Cities really can be different than they are. Our cities have no common purpose; they make no sense. They are the collections of a vast number of individuals living without a plan for life together. It is a miracle of God’s mercy that we are surviving in our cities as well as we are. Unless the value of the common good becomes a civic virtue believed, taught and practiced in our society, we will experience the decay from within which the Roman Empire experienced as it fell to the barbarian invasions.

Near the end of one exhausting trek to the top of a cathedral spire, I paused to catch my breath while the children ran ahead. A small ray of light caused the dust we raised to dance above my head. I stretched far from the narrow staircase, craned my neck around and looked through a slender opening to the outside. The cars below seemed smaller than ladybugs. I realized that no one on the street could see me at so great a height. Then, looking out and up, I saw a magnificent statue tucked into a niche in a small turret to my left. It could only have been seen from the precarious spot where I was standing. I suspect I am the only person who has seen it in hundreds of years.

Why put a beautiful statue where no one will see it? Because the only one who was meant to see these things was the Lord of all creation. The builders, the townspeople, the sculptors, the artists all did the work for God, for his pleasure. The whole building, and thereby in fact most of the town, was built for God.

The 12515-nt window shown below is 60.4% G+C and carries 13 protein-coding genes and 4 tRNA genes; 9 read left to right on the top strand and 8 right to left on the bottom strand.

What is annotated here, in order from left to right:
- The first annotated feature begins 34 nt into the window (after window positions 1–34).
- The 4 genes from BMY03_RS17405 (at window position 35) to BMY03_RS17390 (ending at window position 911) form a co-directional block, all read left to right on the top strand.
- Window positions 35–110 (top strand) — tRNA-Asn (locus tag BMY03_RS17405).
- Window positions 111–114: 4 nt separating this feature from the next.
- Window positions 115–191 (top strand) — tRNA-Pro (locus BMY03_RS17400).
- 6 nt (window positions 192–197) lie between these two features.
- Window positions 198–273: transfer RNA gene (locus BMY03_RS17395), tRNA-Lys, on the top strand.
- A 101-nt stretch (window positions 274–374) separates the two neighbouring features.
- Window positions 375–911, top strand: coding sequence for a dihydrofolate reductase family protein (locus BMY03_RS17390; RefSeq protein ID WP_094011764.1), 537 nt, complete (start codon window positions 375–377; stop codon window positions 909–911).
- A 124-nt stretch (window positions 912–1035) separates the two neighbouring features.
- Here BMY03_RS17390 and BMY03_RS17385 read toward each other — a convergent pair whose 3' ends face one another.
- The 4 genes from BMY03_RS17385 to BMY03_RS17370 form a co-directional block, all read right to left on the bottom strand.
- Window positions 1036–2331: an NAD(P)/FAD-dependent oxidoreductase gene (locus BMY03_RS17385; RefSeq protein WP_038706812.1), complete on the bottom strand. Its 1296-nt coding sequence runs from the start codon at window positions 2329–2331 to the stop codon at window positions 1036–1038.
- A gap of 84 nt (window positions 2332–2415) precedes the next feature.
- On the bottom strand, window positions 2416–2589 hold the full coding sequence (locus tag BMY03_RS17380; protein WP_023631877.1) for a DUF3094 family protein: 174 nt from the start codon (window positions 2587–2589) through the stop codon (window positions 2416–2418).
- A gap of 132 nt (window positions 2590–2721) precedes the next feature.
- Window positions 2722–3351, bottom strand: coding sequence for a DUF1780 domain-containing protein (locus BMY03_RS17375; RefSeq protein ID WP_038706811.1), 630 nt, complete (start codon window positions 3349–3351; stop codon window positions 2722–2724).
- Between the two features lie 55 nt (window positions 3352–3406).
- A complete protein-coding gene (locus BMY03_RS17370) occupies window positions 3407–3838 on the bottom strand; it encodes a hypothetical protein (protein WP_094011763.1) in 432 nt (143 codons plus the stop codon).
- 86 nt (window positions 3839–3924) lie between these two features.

What is the motivation in our lives? Why do we accumulate the things we do? Why do we spend our energies on the projects we do? Our lives may very well contain things, done for God, which no one else ever sees or admires. These especially should give us delight, for we know they are exceedingly pleasing to our Lord who sees all things.

I am not advocating building more churches of stone and mortar. I am suggesting that Christians seek the Lord, the master architect, for a plan for the cities we live in. We should be building a Christianity within our cities that will someday tower above and give meaning to everything else our hands have made. It would be a Christianity that strangers couldn’t help but notice as they entered our cities, one which would move them to look heavenward for the inspiration of our labors.

In order to make that kind of difference, we Christians have to put our talents in common. We have to work according to the plan the Lord gives us. Then we have to labor with all our energy and much of our money for perhaps 100 years to build something really good and beautiful and true and holy for the Lord our God.

Oswald Chambers wrote in his book My Utmost for His Highest, commenting on Matthew 5:30, “There are many things that are perfectly legitimate, but if you are going to concentrate on God you cannot do them. . . . This line of discipline is the sternest one that ever struck mankind.”

There are many options before us. In the age of cathedral building, people spared no expense for the glory of God. What are the cathedrals of today? Football stadiums and towering skyscrapers, beehives of commerce, cathedrals of entertainment and money.

Drive into a modern city and look up—it’s easy to see where our hearts are.